It has been shown that some medicines are effective against multiple psychiatric diseases. For example, selective serotonin reuptake inhibitors (SSRI) are antidepressants that can also be effective against obsessive-compulsive disorder , panic disorder  and social anxiety disorder .
Multi-dimensional assessment tools for psychiatric conditions are needed for the diagnosis of patients in psychosomatic or psychiatric settings.
The only inventory that includes most aspects of emotional disturbances within a comprehensive classification of psychiatric diseases in Japan is the Minnesota Multiphasic Personality Inventory (MMPI). However, this scale can become a considerable burden to patients because there are a great many questions. More compact scales for measuring multiple psychiatric dimensions are needed.
In this paper we report the development of a Japanese version of SCL-90-R (SCL-90-R(J)). In study 1 the original English version of the SCL-90-R was translated into Japanese and factorial validity and internal consistency were calculated to confirm reliability. Study 2 was done to determine the test-retest reliability of the SCL-90-R(J) by testing psychosomatic medicine outpatients and healthy persons. The aim of study 3 was to investigate the relationship between SCL-90-R(J) and existing scales currently used to measure psychological symptoms in Japan. This investigation was done to show the convergent-discriminant validity of the primary nine subscales of SCL-90-R(J).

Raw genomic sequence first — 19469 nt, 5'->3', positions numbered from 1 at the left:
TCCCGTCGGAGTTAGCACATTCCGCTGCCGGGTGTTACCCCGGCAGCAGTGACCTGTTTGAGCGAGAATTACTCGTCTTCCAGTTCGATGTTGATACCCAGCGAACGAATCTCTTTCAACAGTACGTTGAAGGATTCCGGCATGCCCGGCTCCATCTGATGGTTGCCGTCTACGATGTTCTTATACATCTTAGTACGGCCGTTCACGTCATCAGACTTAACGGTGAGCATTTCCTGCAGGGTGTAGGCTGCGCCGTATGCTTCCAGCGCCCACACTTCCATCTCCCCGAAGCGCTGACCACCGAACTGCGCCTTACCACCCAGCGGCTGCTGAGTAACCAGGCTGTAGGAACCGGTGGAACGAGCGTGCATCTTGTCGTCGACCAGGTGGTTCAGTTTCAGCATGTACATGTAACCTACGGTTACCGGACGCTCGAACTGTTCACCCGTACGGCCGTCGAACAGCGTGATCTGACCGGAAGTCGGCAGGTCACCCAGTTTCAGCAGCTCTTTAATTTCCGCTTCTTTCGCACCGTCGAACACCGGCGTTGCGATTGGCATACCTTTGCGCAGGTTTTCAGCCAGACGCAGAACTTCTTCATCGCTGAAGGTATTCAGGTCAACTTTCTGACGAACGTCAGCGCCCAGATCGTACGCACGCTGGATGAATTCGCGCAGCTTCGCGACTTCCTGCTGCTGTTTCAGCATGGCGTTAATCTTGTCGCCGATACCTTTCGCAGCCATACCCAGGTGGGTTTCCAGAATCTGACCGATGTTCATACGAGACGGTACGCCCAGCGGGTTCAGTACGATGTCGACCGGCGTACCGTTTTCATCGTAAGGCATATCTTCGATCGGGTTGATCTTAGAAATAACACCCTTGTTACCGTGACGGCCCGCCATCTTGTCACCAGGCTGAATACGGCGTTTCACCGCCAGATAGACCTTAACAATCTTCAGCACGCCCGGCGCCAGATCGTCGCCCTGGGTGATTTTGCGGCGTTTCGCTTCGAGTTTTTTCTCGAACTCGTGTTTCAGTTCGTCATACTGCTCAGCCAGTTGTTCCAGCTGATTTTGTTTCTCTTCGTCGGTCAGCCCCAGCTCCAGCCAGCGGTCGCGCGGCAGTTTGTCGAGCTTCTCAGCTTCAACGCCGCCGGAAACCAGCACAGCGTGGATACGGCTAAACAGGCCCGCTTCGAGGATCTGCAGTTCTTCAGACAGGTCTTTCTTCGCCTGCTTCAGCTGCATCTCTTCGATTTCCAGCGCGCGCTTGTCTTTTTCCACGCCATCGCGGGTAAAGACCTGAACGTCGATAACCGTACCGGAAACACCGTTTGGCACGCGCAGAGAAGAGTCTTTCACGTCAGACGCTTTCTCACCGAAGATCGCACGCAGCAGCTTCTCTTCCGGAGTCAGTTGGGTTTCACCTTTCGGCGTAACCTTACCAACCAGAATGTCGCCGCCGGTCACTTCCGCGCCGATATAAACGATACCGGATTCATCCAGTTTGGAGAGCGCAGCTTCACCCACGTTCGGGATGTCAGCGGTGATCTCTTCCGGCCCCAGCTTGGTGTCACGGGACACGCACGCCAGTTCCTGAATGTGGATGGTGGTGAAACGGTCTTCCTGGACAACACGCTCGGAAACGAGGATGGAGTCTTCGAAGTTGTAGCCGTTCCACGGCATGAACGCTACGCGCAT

The SCL-90-R(J) was distributed to 1,200 people living in the suburbs of Fukuoka City who reported for a free medical examination given by the municipal government. The completed forms were returned by mail. Available for analysis were 460 complete forms of 507 (42%) residents who replied (143 men, average age 59.6 years, and 317 women, average age 50.9 years) in study 1.
118 patients visiting the Department of Psychosomatic Medicine at Kyushu University Hospital who gave informed consent to the study and were given guarantees of protection of private data in the possession their doctor. The SCL-90-R(J) was administered at one visit, and a retest was administrated at the next visit. Available for analysis were 104 inventories completed within 35 days (34 men, average age 39.4 years, and 70 women, average age 40.0 years) in study 2. As for the primary diseases of 104 patients, 70.2% were mental diseases and 29.8% were physical diseases. When classified by the mental diseases mentioned in the patients' medical record, 40.4% were diseases related to depression, including diagnosis of depression, neurotic depression, dysthymic disorder. 22.1% were diseases related to anxiety, including anxiety disorder, panic disorder, posttraumatic stress disorder (PTSD), and anxiety neurosis. 4.8% were somatoform disorders, including pain disorder, body dysmorphic disorder and psychogenic aphonia. Two patients had eating disorders and one patient had sleep disorder. As for physical diseases, 13.5% were vegetative syndrome, 6.7% were irritable bowel syndrome, and 2.9% were bronchial asthma. Atopic dermatitis and hyperventilation syndrome were 1.9% each. Functional dyspepsia, hypertendion and combined headache were suffered by one patient each.